FRIDAY, Aug. 27, 2021 (HealthDay News) — For hospitalized patients with acute hypoxic respiratory failure due to COVID-19 who require respiratory support with a high-flow nasal cannula, awake prone positioning may reduce the need for intubation, according to a study published online Aug. 20 in The Lancet Respiratory Medicine.
Stephan Ehrmann, M.D., Ph.D., from CHRU Tours in France, and colleagues conducted a prospective collaborative meta-trial of six open-label superiority trials among adults who required respiratory support with a high-flow nasal cannula for acute hypoxemic respiratory failure due to COVID-19. A total of 1,126 patients at hospitals from six counties were randomly assigned to awake prone positioning or standard care (567 and 559, respectively); 1,121 were included in the intention-to-treat analysis.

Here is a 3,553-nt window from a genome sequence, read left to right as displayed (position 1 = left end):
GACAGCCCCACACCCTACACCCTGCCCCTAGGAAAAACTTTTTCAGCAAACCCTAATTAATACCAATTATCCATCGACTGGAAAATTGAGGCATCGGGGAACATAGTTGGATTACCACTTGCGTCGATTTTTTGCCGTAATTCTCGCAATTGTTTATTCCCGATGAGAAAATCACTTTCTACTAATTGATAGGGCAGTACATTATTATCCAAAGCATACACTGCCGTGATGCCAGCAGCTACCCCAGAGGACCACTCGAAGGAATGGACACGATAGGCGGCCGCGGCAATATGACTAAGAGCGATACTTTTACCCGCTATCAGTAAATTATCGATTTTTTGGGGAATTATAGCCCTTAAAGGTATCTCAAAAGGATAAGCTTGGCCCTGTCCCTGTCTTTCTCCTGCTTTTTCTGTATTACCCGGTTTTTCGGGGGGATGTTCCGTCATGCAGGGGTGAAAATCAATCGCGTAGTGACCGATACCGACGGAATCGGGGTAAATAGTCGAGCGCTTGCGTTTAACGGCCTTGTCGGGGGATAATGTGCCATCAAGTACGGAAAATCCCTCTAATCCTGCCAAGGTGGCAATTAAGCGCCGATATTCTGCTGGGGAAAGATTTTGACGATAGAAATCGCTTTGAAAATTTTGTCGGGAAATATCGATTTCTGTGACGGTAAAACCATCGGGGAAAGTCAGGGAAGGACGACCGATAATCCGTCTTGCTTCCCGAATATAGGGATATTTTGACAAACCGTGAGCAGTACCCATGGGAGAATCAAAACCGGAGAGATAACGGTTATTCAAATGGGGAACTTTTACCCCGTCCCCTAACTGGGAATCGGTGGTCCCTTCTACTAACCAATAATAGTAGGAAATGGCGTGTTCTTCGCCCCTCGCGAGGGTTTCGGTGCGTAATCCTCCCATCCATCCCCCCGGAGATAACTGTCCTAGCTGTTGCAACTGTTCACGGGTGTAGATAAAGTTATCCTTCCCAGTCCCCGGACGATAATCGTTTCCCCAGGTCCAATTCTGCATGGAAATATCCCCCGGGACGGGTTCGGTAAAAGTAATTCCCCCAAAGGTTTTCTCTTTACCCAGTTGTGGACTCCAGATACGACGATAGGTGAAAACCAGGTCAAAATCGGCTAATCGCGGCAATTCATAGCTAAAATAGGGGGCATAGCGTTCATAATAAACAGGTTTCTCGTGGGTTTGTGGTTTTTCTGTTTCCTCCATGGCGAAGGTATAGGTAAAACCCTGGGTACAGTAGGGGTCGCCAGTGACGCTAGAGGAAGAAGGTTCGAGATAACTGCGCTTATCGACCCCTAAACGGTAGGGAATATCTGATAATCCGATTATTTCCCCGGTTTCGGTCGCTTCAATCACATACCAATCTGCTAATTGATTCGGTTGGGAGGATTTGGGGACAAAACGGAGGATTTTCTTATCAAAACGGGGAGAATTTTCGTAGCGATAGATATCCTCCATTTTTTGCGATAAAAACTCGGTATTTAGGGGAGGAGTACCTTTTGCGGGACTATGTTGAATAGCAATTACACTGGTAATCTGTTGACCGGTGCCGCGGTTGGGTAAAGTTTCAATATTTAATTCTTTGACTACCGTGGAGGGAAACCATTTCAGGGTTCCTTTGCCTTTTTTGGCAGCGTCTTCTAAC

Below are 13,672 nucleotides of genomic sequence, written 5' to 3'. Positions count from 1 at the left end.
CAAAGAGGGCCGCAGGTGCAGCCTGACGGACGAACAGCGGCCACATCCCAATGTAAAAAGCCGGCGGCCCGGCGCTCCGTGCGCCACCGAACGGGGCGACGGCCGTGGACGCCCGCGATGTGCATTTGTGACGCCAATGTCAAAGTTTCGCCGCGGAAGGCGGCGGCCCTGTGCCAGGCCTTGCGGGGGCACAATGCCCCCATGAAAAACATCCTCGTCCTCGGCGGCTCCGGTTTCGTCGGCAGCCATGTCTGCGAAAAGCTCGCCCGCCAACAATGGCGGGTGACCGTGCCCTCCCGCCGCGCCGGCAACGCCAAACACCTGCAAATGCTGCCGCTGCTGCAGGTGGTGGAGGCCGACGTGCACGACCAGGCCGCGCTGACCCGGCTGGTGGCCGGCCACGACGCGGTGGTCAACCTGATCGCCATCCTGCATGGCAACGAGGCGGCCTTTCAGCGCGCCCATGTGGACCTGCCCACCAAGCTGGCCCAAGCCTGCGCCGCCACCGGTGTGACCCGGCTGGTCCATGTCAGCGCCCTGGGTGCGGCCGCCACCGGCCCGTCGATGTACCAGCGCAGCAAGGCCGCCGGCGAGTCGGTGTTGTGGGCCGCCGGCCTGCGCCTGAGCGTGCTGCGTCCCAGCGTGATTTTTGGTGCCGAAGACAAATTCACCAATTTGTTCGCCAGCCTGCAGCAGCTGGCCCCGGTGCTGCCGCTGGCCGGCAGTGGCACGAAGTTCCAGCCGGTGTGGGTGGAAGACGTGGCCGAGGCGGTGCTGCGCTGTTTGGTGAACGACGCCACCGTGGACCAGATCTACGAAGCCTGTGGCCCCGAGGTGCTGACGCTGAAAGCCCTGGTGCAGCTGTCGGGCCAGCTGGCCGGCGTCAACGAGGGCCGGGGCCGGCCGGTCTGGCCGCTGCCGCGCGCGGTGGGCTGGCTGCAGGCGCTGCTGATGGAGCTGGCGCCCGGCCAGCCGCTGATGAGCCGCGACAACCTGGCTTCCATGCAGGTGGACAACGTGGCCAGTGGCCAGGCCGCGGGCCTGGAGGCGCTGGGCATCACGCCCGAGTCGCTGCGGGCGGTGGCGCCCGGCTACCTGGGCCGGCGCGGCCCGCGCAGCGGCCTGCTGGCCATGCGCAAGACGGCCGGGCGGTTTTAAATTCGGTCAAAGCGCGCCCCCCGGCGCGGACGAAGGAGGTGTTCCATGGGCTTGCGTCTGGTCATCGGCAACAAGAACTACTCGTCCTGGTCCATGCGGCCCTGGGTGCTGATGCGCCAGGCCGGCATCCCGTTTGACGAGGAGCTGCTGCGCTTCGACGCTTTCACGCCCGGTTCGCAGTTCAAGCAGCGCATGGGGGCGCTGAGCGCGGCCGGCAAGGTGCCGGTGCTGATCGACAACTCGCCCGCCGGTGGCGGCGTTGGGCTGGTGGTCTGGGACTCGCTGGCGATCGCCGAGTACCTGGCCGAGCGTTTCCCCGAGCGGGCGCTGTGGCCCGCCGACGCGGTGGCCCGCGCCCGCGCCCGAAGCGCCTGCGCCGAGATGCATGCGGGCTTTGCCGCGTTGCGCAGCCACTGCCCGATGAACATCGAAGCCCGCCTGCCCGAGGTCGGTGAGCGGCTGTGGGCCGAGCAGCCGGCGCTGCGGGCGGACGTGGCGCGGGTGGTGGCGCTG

The researchers found that treatment failure occurred in 40 and 46 percent of patients assigned to awake prone positioning and standard care, respectively (relative risk, 0.86; 95 percent confidence interval, 0.75 to 0.98). Compared with standard care, the hazard ratio with awake prone positioning was 0.75 (95 percent confidence interval, 0.62 to 0.91) for intubation and 0.87 (95 percent confidence interval, 0.68 to 1.11) for mortality. Both groups had a low incidence of prespecified adverse events.
“Our findings support the routine implementation of awake prone positioning in critically ill patients with COVID-19 requiring high flow nasal cannula oxygen therapy,” Ehrmann said in a statement. “It appears important that clinicians improve patient comfort during prone positioning, so the patient can stay in the position for at least eight hours a day.”
Several authors disclosed financial ties to the biopharmaceutical and medical device industry.
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